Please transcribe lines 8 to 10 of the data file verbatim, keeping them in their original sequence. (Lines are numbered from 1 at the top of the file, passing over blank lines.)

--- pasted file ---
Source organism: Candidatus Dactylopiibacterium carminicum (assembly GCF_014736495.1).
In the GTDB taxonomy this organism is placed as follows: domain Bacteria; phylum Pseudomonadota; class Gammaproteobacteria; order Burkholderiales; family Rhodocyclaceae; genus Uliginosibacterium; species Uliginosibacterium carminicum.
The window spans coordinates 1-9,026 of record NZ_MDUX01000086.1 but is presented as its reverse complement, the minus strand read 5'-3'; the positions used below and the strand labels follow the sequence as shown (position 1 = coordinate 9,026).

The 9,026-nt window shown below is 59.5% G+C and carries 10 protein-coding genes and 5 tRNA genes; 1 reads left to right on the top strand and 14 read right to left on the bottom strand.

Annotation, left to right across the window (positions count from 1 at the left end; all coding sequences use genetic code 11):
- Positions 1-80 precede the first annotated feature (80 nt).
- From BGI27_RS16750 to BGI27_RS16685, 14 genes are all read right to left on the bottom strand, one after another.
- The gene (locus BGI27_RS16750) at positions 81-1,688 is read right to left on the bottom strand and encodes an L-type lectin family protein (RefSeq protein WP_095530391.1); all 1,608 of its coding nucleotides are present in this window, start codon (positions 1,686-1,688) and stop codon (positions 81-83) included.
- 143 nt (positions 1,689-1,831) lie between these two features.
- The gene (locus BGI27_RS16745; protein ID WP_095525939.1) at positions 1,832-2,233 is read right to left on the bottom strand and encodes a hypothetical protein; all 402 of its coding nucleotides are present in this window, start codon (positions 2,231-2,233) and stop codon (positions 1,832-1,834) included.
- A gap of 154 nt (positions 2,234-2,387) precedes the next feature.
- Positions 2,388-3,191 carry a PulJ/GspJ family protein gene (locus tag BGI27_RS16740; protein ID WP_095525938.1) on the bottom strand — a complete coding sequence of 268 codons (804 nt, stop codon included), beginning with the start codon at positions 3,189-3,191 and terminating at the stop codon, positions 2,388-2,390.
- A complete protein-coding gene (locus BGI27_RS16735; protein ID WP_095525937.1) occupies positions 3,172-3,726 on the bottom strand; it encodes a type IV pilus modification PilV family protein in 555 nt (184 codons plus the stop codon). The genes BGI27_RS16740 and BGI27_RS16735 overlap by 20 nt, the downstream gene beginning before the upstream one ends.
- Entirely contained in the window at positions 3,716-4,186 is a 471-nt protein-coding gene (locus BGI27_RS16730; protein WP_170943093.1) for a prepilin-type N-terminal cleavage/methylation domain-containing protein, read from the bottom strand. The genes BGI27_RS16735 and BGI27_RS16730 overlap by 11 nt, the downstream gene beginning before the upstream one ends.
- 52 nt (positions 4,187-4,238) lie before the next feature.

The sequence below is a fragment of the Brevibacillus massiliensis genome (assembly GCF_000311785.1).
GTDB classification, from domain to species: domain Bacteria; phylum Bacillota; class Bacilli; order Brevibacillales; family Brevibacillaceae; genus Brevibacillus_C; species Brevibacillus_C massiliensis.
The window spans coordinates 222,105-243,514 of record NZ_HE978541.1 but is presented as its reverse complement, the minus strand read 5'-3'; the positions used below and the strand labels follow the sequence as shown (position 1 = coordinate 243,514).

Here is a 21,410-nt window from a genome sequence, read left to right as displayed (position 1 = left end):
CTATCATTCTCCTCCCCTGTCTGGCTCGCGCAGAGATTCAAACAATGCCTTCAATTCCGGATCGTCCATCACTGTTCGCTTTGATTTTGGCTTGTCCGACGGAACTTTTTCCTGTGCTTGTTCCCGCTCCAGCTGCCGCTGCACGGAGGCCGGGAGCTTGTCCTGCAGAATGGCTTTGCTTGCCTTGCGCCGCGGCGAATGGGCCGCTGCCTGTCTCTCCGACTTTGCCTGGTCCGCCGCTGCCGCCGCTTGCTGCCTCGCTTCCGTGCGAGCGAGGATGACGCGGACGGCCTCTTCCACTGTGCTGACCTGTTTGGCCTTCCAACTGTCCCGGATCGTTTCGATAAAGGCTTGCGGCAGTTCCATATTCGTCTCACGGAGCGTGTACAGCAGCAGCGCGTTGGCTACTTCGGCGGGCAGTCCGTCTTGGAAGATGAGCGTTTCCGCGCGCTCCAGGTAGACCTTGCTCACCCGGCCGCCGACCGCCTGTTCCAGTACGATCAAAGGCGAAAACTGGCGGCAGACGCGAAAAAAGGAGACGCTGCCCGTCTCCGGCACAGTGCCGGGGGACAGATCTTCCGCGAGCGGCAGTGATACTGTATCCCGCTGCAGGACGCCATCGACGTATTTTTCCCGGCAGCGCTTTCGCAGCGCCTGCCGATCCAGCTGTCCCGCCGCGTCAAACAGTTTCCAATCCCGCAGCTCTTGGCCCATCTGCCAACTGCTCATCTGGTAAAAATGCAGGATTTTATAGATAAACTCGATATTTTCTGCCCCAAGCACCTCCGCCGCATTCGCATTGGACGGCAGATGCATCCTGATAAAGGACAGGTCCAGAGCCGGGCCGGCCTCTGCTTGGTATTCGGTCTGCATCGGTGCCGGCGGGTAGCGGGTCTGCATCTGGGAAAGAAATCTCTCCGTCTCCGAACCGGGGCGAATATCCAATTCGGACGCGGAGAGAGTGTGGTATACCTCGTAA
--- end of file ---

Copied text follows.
- The gene (locus BGI27_RS16750) at positions 81-1,688 is read right to left on the bottom strand and encodes an L-type lectin family protein (RefSeq protein WP_095530391.1); all 1,608 of its coding nucleotides are present in this window, start codon (positions 1,686-1,688) and stop codon (positions 81-83) included.
- 143 nt (positions 1,689-1,831) lie between these two features.
- The gene (locus BGI27_RS16745; protein ID WP_095525939.1) at positions 1,832-2,233 is read right to left on the bottom strand and encodes a hypothetical protein; all 402 of its coding nucleotides are present in this window, start codon (positions 2,231-2,233) and stop codon (positions 1,832-1,834) included.